Child Security Index

The Child Security Index (CSI) uses an open-source smartphone app to map out children and adolescent’s voices and their perceptions of everyday violence. It has been tested in Recife, Rio de Janeiro, and São Paulo. Another 12 Brazilian cities have applied the ISC in 2016.


The Child Security Index (CSI) campaign aims to draw attention to the security risks facing children and adolescents in Brazil and around the world. #MakingChildrenSafer, the campaign’s slogan, highlights the ways in which young people perceive and experience violence at home, in their schools and public spaces. The campaign consists of publications, infographics and a short video to be released in mainstream and social media between August and September 2016. A key goal is to show how the CSI is an effective digital tool for gathering data on perceived insecurity among children and teens.

What is the CSI?

The CSI is an app based on KOBO that tracks the experience of children and youth in violence-affected areas. It allows for the documentation of spatial and temporal trends in the home, school and community. Data generated by the app is uploaded to an interactive administrative dashboard.

The CSI prototype is being tested in several cities across Brazil as part of multi-year project supported by the Bernard Van Leer Foundation (2013-2016) and Google (2014-2016).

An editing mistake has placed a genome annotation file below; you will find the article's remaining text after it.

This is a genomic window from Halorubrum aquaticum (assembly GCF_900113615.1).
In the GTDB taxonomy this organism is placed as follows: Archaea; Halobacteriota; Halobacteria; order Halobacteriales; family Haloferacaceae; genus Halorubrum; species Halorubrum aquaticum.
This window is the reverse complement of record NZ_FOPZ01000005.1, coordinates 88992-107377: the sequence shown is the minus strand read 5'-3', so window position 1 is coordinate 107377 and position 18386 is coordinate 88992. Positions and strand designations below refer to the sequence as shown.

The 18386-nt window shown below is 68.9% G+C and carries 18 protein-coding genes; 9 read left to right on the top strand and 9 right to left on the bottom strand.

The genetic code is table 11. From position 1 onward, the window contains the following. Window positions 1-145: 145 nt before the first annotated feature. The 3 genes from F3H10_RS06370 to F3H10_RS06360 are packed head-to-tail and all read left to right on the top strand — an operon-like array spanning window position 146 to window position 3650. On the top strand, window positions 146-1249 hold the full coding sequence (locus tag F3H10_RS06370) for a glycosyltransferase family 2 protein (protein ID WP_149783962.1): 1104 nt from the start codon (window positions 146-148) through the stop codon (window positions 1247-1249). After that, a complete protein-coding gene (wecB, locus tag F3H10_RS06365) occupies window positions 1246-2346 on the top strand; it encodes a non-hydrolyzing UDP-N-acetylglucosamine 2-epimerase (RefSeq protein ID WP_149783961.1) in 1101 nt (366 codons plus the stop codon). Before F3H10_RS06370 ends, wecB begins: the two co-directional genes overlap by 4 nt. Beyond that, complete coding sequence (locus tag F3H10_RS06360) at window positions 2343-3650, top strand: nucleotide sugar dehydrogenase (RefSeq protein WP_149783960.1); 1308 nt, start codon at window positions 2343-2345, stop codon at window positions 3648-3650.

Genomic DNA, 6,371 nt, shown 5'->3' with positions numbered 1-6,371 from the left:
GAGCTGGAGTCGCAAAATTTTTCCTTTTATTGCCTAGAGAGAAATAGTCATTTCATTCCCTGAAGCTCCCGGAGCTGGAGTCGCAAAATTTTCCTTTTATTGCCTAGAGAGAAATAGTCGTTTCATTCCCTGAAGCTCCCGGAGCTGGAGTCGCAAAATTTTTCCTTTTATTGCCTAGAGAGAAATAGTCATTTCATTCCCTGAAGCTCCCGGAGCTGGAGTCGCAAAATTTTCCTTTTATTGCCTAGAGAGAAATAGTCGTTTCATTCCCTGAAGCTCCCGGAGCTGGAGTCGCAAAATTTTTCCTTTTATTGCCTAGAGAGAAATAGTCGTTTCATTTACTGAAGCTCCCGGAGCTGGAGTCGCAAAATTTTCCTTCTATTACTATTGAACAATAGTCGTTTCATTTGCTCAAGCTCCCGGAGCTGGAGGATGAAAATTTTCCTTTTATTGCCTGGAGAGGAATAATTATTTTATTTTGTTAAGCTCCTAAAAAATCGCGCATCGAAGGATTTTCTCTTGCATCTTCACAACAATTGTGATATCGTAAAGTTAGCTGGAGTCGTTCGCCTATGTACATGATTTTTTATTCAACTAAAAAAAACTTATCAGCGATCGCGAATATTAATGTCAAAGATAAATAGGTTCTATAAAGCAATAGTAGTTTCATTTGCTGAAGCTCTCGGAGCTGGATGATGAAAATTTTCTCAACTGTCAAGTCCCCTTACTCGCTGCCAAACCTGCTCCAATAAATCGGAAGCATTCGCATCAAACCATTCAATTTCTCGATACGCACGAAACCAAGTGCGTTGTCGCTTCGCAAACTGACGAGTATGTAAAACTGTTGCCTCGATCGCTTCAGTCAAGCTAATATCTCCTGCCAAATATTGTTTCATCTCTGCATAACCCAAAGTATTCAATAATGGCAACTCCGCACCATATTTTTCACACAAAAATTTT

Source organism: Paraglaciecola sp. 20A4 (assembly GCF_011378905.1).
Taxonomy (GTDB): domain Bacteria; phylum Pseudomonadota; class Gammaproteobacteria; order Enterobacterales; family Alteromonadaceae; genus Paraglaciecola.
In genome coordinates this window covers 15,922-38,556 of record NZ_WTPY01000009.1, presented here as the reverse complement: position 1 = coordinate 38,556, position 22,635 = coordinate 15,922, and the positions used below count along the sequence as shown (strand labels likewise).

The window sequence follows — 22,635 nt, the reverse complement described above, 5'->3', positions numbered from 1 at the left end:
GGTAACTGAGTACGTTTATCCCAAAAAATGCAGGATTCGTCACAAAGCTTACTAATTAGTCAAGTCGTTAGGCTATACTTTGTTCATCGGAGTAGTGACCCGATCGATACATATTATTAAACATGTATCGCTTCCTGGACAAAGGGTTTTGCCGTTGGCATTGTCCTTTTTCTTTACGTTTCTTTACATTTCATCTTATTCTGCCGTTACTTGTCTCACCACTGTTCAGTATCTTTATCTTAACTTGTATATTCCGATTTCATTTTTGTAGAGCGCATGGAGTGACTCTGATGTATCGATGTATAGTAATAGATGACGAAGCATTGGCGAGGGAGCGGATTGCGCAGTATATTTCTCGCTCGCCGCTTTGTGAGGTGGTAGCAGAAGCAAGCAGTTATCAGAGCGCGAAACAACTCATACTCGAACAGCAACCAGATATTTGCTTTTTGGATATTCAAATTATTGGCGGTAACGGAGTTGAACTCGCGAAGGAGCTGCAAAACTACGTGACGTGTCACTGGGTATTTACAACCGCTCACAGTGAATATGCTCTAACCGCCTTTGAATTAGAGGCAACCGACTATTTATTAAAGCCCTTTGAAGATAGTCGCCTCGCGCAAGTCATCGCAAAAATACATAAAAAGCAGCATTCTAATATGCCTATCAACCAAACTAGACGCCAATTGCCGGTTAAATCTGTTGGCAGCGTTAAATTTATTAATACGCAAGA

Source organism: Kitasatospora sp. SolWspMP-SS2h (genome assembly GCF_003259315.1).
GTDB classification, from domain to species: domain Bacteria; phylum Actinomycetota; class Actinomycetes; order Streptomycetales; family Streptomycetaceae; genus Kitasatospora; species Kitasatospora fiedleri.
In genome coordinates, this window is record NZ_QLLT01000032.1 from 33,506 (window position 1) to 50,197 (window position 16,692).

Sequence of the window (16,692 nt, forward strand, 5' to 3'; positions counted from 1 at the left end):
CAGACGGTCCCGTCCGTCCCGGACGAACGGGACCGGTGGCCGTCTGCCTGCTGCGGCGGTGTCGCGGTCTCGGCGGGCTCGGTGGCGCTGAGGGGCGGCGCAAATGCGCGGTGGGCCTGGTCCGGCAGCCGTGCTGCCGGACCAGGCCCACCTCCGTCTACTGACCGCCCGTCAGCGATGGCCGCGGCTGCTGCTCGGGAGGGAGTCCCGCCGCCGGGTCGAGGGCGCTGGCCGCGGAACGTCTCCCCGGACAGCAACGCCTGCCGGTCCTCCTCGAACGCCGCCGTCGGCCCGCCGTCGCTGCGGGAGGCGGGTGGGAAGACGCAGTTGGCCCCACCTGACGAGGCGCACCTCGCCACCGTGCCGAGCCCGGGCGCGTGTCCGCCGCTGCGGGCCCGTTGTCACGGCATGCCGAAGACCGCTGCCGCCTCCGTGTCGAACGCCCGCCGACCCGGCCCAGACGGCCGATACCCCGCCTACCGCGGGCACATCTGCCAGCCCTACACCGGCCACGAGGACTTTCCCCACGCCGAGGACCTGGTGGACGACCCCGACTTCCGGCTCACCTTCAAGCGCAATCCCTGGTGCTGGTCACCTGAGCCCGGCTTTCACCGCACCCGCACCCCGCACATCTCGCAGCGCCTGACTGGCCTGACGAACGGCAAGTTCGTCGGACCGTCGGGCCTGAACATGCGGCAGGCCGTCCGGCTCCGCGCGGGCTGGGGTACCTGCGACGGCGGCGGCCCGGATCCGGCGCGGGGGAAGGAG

Who are the CSI partners?

The CSI has already been applied in 14 Brazilian cities of different regions of the country in partnership with several  organizations: Instituto Bola Pra Frente (Rio de Janeiro); Shine-a-Light and the Federal University of Pernambuco (Recife); Neca, Nepsid, CEU Parque Anhanguera (São Paulo) and EMEFM Antônio Alves Veríssimo (SP), and World Vision (Ceará, Rio Grande do Norte, Paraíba, Pernambuco, Alagoas, Rio de Janeiro, Amazonas, Minas Gerais, and Bahia). Each of these partners has used the CSI in ongoing projects that focus on violence prevention and child protection. The application will help to measure the impact of these projects on the real and perceived safety of children. In the U.S., the CSI will likely also be tested by CureViolence in cities like Chicago and New York.

What kinds of results with the CSI generate?

The CSI will generate new data, analysis and visual representations of real and perceived security in violent low-income settings of Brazil and the US. It will highlight the specific experiences of up to 4,000 children in selected settings between 2014-2015. The CSI will have been scaled-up to 14 Brazilian cities by the end of 2016, with information feeding into national and global campaigns to raise awareness about violence against children.

Publications related to CSI:

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